Landholders and wildlife refuges

White Leeds Station – managing and protecting ecosystems in the far west NSW

Owned by Margaret Mc Bride and Steve Radford, White Leeds Station is a 10,000 hectare property near Broken Hill. At the time, Margaret and Steve purchased the property a large portion of the land was significantly degraded. However, over time Margaret and Steve restored the land through developing infrastructure and implementing management practices that initially prevented further degradation and aimed to remediate and improve the quality of the environment and ecosystems.

With the assistance of grants, vigilant planning and infrastructure developments, Margaret and Steve diverted treated effluent water and stormwater on their property to an artificial wetland system creating a rich ecosystem to ensure a permanent refuge for wetland fauna. The creation of the wetlands aims to:

  • Create a legacy for future generations,
  • Restore and maintain natural water ways and expand the wetland environment,
  • Maintain and conserve ecosystems,
  • Protect the regions natural environment,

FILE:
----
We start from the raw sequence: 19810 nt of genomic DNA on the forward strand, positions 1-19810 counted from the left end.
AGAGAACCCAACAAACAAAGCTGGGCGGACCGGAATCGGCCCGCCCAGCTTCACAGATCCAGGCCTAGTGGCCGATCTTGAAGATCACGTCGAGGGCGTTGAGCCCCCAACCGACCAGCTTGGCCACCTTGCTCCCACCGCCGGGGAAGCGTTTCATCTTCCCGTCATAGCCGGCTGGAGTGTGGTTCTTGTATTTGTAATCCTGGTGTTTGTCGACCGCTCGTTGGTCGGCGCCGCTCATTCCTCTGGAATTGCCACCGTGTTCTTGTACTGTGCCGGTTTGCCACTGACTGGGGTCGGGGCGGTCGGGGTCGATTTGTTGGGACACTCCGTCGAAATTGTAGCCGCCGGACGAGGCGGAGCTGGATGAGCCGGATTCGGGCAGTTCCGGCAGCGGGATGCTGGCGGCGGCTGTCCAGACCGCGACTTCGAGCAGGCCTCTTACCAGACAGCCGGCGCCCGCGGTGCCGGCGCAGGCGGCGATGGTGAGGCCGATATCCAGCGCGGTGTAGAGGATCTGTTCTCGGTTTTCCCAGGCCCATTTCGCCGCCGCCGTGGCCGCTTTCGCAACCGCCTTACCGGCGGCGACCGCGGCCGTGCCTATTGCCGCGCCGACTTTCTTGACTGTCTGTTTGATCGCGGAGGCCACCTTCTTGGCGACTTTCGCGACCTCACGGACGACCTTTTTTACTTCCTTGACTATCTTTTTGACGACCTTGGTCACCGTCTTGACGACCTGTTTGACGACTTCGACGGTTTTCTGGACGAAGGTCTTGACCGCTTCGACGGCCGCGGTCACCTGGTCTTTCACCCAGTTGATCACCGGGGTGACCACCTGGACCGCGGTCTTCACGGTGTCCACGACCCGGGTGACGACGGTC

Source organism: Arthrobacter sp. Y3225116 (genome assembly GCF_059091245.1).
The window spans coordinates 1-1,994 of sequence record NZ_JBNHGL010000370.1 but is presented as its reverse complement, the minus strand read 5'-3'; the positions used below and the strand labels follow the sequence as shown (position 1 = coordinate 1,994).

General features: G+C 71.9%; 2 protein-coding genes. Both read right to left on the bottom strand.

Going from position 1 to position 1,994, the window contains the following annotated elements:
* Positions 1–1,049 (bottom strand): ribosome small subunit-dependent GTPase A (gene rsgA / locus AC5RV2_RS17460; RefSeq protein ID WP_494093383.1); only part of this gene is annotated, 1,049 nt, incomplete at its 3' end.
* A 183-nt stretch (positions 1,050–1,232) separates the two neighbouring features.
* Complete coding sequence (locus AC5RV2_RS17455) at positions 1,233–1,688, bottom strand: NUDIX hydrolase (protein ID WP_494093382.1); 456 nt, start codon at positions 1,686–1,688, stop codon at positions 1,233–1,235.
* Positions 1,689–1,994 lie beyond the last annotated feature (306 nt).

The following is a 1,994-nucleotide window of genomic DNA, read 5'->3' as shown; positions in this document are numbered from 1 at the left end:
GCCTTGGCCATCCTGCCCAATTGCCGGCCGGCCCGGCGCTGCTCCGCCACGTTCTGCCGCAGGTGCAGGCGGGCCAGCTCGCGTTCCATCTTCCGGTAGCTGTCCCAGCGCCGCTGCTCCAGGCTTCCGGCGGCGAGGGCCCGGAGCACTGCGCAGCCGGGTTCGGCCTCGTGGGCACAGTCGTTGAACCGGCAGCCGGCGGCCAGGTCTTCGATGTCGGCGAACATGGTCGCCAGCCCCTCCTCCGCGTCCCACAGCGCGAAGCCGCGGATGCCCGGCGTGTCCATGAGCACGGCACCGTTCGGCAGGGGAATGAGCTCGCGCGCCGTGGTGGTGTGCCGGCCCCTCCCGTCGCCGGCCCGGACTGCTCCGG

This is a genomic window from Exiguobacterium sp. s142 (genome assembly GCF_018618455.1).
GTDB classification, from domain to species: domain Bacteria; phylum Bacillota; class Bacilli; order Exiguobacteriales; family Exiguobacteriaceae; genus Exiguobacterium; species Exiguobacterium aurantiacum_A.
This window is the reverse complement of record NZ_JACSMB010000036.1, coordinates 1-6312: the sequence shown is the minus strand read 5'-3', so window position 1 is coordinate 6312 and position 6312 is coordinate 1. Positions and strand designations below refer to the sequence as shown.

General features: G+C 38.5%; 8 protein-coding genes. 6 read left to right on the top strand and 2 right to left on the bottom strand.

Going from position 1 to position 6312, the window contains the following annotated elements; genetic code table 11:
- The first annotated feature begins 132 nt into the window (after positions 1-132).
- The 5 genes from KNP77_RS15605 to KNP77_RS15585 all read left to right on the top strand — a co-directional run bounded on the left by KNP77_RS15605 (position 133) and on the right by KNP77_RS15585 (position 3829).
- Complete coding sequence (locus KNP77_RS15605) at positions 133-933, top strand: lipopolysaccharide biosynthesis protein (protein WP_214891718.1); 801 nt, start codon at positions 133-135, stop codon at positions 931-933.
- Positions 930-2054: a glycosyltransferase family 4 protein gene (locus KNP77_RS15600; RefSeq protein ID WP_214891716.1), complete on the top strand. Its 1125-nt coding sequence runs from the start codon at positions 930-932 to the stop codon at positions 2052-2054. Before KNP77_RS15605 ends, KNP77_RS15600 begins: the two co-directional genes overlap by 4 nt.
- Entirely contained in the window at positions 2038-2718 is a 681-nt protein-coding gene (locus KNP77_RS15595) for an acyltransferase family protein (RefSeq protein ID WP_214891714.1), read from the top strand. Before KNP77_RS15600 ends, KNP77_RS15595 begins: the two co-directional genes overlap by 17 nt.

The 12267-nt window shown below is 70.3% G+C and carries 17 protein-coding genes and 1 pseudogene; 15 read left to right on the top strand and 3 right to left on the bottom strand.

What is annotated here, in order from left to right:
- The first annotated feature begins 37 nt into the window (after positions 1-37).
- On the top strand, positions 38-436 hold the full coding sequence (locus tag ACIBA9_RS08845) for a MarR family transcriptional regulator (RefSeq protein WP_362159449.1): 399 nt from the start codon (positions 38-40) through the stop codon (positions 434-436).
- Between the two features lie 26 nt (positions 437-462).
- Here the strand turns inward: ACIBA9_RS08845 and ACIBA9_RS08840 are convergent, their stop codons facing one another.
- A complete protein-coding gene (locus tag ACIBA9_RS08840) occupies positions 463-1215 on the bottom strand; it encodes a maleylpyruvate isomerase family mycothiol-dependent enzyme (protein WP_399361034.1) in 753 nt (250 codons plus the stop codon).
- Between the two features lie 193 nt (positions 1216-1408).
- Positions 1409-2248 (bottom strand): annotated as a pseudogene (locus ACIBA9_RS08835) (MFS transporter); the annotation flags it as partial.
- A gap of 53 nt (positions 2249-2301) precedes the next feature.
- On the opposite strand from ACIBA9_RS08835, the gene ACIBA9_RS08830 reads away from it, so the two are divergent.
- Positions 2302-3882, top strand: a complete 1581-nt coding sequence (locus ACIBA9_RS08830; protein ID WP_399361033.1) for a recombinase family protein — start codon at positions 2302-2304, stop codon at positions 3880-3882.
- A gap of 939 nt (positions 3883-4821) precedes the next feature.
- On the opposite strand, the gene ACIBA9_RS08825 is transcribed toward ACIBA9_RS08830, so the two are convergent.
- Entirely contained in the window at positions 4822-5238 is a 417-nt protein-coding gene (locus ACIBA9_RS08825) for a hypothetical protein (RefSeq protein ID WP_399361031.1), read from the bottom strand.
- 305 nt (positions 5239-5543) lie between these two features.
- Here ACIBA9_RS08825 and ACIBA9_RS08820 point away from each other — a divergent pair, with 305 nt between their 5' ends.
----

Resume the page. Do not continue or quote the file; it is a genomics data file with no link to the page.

• Provide a safe habitat for endangered species,
  • Enhance partnerships with key stakeholders,
  • Actively pursue and develop relationships with education, conservation and research institutions, and
  • Develop educational and training opportunities to share the unique Arid Zone Wetland experience.

Today, these wetlands sustain a haven for the worlds endangered and threatened species.


Image: White Leeds Wetlands, Broken Hill
Source: White Leeds Wetlands (Facebook)


Kooyong Wildlife Refuge – helping to restore habitat for the Booroolong Frog

The Kooyong Farm is a family farm run by Robert Cox and his family. The farm is a Wildlife Refuge and is located near Tumbarumba NSW and lies within the Summit to Slopes area of the Great Eastern Ranges, a narrow band from Kosciuszko National Park to Albury.

With the aim to leave their property in a better condition that it was inherited, Rob and his family commenced the hard work of removing weeds along Mannus Creek which flows for several kilometres through the Property. The creek line had degraded over time and was heavily infested with weeds such as Willows and Blackberries.

Through a government funding scheme, Robert received assistance for his long-term rehabilitation project to help remove weeds along Mannus Creek. The removal of the weeds was in return helping restore breeding habitat for the Booroolong Frog Litoria booroolongensis.

The Booroolong frog is a critically endangered frog. The species which was once prevalent in most streams flowing west of the Great Dividing Range, now only exists in a handful of locations, with the majority in agricultural landscapes. With the assistance of landholders like Rob and his family and their farm management, their Kooyong Wildlife Refuge will potentially restore and maintain the survival of the Booroolong frog along Mannus Creek.

Booroowong Frog

Image: Booroolong frog, Photo: DECC